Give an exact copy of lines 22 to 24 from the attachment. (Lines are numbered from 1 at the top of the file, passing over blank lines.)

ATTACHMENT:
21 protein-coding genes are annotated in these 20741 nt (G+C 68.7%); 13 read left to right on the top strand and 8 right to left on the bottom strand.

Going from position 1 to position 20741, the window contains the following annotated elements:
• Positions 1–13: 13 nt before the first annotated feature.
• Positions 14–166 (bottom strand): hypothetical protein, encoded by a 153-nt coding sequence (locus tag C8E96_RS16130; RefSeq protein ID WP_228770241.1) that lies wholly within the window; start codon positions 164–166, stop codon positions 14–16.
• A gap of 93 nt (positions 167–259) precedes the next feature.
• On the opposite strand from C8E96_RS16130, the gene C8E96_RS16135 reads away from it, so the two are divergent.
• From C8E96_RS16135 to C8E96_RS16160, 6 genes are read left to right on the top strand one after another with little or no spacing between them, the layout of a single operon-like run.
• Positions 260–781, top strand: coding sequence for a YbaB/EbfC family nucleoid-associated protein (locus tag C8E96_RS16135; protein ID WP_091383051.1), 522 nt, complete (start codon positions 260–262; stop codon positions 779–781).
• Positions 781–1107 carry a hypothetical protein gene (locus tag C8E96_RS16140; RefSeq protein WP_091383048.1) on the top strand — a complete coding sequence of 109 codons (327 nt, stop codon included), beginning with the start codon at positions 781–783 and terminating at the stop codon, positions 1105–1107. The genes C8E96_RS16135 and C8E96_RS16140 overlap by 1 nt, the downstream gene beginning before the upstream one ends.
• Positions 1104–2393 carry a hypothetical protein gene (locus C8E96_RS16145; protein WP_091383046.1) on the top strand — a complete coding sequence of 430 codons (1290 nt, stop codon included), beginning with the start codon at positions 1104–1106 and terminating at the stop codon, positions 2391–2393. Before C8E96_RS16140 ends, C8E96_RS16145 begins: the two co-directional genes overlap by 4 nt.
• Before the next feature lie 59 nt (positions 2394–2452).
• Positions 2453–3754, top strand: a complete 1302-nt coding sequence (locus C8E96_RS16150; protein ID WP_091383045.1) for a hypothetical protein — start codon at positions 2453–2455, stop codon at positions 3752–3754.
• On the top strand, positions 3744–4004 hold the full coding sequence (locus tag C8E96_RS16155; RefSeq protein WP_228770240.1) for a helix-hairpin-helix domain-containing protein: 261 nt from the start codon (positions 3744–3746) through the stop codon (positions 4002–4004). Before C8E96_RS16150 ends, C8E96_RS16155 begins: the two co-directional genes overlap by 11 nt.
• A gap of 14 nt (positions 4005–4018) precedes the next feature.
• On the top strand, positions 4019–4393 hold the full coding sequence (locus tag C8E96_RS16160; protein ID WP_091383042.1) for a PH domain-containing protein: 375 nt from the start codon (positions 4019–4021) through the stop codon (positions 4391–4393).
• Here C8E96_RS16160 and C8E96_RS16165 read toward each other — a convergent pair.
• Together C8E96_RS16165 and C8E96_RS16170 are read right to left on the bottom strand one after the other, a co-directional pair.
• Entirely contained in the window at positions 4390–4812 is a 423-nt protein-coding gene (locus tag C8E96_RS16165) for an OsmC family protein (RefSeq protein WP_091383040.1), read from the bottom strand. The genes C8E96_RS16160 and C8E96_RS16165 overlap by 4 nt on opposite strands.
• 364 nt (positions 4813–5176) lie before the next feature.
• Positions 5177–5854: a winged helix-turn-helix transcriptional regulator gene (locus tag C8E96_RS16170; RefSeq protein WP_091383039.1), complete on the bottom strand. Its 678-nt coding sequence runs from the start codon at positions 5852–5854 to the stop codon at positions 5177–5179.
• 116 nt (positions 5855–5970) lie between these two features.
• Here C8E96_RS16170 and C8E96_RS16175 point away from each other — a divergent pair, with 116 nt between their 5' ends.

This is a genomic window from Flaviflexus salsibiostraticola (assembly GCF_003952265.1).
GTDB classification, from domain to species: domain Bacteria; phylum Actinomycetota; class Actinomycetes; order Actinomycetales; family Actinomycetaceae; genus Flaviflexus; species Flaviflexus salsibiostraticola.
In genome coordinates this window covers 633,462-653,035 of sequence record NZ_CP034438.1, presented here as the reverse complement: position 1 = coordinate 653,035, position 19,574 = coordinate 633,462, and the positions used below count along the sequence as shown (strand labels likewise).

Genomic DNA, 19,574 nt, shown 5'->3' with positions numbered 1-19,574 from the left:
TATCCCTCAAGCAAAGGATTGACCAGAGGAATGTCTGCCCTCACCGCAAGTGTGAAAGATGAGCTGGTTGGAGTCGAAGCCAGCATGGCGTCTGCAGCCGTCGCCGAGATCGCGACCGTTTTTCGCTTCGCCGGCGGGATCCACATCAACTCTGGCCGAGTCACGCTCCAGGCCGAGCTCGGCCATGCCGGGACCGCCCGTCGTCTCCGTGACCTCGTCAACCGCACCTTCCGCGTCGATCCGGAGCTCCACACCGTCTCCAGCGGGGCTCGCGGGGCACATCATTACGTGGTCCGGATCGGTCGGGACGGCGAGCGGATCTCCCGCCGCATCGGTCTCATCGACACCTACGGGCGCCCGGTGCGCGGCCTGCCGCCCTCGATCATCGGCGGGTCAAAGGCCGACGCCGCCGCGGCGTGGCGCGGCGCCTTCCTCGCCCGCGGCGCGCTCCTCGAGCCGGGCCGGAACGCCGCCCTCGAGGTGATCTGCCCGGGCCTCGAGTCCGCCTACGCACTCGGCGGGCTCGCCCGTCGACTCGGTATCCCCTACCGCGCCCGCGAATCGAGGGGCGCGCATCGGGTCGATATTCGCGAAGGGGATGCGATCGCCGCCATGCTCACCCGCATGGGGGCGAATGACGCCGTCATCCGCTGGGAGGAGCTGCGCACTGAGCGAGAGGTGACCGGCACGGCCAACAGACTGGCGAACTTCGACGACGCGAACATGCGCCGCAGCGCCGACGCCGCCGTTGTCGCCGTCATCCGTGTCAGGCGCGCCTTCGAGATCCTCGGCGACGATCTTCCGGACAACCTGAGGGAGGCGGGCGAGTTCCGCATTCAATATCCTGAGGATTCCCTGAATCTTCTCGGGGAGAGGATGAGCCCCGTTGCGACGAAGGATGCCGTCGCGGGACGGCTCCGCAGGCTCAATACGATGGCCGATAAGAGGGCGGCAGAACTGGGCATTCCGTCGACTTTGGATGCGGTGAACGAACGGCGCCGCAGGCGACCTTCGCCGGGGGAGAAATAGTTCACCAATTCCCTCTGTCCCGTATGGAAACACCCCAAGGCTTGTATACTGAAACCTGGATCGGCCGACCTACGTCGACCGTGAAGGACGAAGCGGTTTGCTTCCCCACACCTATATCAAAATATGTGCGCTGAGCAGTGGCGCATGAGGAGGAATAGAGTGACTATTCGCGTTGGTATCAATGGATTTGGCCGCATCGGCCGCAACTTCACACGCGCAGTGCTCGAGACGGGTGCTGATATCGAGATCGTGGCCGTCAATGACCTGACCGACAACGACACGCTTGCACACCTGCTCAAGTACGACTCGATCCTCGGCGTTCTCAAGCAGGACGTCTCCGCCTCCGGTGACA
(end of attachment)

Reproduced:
• Here C8E96_RS16170 and C8E96_RS16175 point away from each other — a divergent pair, with 116 nt between their 5' ends.

This is a genomic window from Flaviflexus salsibiostraticola (assembly GCF_003952265.1).
GTDB classification, from domain to species: domain Bacteria; phylum Actinomycetota; class Actinomycetes; order Actinomycetales; family Actinomycetaceae; genus Flaviflexus; species Flaviflexus salsibiostraticola.